EU member states should not grant any financial support to the production of renewable energy produced from waste incineration if separate collection obligations established under the Waste Framework Directive have not been complied with. The members of the European Parliament's Committee on Industry, Research and Energy (ITRE) voted last week for an amendment to the proposal for the revision of the Renewable Energy Directive (RED III) that would limit the circumstances under which renewables funding could be applied to waste incineration.
ITRE is the committee responsible for the legislative project in the EU Parliament and the provision is among the measures intended to prevent the energy transition from interfering with the transition to a circular economy.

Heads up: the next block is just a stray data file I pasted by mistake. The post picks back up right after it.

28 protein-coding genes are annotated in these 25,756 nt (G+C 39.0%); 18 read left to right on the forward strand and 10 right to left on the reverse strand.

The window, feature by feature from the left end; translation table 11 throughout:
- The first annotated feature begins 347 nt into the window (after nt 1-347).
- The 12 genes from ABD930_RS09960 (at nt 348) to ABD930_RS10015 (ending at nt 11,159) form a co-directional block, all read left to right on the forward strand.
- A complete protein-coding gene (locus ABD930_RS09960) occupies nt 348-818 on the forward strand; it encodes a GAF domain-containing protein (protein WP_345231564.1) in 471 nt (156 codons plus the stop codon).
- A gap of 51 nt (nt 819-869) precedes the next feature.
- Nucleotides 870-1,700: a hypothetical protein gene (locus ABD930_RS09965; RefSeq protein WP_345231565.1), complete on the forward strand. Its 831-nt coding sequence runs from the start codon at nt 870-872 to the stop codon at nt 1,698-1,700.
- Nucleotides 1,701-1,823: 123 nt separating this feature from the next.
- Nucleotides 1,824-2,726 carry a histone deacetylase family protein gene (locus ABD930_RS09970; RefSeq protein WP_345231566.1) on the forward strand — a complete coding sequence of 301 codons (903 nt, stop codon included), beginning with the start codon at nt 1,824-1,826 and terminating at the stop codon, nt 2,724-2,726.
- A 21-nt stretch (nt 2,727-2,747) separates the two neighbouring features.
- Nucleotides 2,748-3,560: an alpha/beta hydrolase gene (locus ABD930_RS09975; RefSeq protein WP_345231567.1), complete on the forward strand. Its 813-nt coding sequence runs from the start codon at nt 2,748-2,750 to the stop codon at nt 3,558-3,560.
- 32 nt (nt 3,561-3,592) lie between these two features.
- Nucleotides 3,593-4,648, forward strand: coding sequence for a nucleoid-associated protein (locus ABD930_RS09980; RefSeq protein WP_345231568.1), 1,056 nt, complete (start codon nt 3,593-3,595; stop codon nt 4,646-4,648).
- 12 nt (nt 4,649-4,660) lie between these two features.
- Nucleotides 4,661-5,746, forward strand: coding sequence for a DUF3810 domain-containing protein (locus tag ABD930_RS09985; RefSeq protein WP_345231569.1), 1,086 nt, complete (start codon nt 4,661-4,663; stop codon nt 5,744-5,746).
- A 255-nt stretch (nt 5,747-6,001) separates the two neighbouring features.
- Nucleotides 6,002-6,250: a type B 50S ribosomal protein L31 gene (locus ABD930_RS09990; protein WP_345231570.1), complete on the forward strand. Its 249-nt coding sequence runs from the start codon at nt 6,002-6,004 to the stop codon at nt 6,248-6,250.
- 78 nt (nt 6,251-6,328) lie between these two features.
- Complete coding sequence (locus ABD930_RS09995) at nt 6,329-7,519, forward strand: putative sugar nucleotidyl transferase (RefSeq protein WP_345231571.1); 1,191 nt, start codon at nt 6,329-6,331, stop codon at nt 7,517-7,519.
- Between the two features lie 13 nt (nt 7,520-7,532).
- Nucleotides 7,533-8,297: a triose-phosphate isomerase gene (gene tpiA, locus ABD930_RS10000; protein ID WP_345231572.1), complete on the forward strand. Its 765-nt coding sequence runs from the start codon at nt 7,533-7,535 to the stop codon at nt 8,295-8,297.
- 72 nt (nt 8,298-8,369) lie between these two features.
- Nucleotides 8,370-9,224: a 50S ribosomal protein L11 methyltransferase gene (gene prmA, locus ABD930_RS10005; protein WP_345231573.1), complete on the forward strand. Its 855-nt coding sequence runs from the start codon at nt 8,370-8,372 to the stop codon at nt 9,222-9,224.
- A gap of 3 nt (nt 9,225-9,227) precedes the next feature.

The committee's report was adopted with a vote of 54 in favour, 14 opposed and 6 abstentions. The plenary vote on the revision of the Renewable Energy Directive is currently scheduled for the Parliament's mid-September meeting in Strasbourg.
For Janek Vähk from the environmental organisation Zero Waste Europe (ZWE), the condition imposed on waste incineration does not go far enough. “Although a step in the right direction, the proposed criterion is a weak qualifier, given that at incineration plants, the 'biodegradable waste' is never combusted without fossil-derived materials present," he said. He argued that under the current system it remained possible for "renewable energy" to be generated while emitting large quantities of fossil-derived CO2. "Incineration plants are already the most carbon intense source of power in some member states,” he said. "We call for the criteria for the use of wastes to be improved so that no support for renewable energy is offered for the combustion of mixed waste"....